In our evangelistic efforts, are we making disciples of Jesus Christ, or are we merely seeking to get sinners to “make a decision for Christ”?
Judging by the results, it seems obvious that the latter is the case.
In his book, Christ’s Call to Discipleship, James Boice writes,
There is a fatal defect in the life of Christ’s church in the twentieth century: a lack of true discipleship. Discipleship means forsaking everything to follow Christ. But for many of today’s supposed Christians – perhaps the majority – it is the case that while there is much talk about Christ and even much furious activity, there is actually very little following of Christ Himself. And that means in some circles there is very little genuine Christianity. Many who fervently call Him “Lord, Lord” are not Christians (Matthew 7:21). (p.13)
That is a sobering observation. And, sadly, it still seems to hold true for the church in the 21st century.
We must remember that the Lord Jesus commanded His church to make disciples of all the nations (Matthew 28:19). And if that were not clear enough, He tells us that the way we are to do so involves not just baptizing them (v.19), and teaching them in general, but rather “teaching them to observe all that I have commanded you” (v.20).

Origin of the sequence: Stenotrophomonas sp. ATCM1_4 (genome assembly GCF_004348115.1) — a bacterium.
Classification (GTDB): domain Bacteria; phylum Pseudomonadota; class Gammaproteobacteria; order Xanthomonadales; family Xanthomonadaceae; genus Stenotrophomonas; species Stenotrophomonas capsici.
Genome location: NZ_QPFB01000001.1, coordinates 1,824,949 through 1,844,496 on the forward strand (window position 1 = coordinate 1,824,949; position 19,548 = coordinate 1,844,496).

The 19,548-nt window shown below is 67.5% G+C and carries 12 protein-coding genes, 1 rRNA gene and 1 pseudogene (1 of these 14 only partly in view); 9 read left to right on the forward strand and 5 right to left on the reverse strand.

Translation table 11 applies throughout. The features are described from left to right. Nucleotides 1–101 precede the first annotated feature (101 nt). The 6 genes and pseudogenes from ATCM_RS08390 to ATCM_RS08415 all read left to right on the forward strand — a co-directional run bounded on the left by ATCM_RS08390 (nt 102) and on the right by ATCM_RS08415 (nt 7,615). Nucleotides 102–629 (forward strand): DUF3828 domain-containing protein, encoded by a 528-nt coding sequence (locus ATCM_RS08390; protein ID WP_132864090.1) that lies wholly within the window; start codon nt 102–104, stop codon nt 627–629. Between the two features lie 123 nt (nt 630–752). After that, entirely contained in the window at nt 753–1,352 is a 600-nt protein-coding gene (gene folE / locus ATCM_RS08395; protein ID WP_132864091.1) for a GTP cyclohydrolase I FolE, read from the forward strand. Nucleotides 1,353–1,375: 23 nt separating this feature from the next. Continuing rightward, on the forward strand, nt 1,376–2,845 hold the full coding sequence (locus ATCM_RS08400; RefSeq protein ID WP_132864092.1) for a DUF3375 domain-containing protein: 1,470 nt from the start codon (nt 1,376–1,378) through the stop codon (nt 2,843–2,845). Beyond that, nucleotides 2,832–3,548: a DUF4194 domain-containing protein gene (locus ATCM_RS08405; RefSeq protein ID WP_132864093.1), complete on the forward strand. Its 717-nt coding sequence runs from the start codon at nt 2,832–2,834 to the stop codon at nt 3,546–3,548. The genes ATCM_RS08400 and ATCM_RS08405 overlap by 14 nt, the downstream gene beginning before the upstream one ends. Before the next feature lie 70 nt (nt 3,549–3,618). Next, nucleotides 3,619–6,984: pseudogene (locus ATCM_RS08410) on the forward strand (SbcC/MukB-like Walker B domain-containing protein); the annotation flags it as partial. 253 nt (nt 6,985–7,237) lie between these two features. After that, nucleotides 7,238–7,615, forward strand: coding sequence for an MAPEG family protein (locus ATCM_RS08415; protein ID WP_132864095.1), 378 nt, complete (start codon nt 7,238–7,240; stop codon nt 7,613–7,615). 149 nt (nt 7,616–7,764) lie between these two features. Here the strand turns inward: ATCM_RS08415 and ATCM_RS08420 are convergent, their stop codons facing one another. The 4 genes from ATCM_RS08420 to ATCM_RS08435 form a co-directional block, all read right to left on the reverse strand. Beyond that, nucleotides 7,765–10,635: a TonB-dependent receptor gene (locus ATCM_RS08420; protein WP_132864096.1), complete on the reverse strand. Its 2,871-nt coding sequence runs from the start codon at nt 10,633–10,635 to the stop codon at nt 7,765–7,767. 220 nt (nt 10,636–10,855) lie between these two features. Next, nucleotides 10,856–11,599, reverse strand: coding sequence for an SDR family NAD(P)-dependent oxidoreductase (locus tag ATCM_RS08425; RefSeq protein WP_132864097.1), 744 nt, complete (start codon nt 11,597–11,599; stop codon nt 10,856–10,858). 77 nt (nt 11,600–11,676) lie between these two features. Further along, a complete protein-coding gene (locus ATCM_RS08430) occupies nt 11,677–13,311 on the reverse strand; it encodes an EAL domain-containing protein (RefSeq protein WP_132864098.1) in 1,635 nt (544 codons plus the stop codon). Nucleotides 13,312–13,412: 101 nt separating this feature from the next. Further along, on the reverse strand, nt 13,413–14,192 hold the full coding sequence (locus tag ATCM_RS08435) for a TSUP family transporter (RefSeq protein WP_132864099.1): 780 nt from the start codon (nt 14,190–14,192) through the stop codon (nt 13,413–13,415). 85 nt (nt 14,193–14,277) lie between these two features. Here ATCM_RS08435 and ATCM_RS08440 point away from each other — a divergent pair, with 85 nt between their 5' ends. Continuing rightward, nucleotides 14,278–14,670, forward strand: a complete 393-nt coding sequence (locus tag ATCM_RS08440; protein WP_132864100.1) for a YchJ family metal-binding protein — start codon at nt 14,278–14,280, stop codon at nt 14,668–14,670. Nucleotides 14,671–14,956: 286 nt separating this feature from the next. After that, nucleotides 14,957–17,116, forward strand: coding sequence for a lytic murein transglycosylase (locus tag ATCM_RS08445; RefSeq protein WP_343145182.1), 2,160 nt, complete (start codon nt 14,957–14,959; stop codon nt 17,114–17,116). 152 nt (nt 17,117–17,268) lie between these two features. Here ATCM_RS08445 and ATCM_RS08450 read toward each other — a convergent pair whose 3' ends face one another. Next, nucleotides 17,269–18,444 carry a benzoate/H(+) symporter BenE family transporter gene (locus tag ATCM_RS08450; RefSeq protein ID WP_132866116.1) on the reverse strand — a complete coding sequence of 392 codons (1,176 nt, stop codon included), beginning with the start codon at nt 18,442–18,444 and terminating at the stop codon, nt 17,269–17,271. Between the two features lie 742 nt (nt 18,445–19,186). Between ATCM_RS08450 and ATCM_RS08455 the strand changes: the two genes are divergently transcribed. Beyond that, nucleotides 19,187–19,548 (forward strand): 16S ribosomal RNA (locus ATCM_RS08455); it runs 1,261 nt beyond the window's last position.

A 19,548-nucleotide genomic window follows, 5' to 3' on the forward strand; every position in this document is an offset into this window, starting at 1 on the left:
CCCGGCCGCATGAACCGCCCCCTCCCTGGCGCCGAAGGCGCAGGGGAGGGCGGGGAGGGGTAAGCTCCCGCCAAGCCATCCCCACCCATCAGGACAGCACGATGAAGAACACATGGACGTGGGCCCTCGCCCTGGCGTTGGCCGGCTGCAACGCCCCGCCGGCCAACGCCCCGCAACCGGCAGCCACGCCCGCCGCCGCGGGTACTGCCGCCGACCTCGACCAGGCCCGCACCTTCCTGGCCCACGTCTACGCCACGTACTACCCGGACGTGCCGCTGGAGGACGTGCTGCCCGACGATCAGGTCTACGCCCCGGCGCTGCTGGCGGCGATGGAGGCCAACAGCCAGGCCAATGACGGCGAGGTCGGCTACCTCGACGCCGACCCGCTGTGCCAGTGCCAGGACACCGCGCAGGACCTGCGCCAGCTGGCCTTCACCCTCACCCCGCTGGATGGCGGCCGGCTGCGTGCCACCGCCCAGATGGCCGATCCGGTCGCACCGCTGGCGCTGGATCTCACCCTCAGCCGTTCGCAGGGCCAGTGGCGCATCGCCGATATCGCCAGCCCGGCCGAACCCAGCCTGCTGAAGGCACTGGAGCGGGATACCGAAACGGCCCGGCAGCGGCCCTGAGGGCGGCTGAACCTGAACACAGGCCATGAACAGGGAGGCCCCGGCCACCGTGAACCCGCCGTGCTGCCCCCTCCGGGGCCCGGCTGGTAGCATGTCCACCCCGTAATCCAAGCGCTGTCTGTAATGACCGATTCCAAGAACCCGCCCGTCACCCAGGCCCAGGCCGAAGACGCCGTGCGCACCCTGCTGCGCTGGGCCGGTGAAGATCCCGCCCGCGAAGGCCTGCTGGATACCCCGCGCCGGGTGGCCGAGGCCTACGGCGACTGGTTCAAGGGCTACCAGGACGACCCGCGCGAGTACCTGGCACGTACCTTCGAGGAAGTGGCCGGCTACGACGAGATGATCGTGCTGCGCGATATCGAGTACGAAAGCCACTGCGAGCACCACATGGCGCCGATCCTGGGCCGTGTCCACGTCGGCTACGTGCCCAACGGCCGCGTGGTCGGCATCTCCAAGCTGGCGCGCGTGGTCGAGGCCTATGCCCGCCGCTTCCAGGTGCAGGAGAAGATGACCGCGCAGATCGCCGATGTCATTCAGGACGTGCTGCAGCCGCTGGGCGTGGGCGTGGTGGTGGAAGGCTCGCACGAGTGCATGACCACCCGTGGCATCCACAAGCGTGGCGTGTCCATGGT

While we must never settle for mere moralism (i.e. just telling us what we need to do), in our preaching and teaching, neither may we settle for a type of preaching or teaching that does not lead to discipleship – to following the commands of Christ as well as believing on Him for eternal life.
Do the ministries of our churches tend toward the making of disciples? (Perhaps that should be one of the questions asked when considering any new ministry or activity in our churches.)
Does our teaching and preaching tend toward making disciples, teaching believers to observe all of the commands of Christ? (If not, why not?)
May we in the church in the 21st century never settle for “much talk about Christ and even much furious activity” with “very little following of Christ Himself.”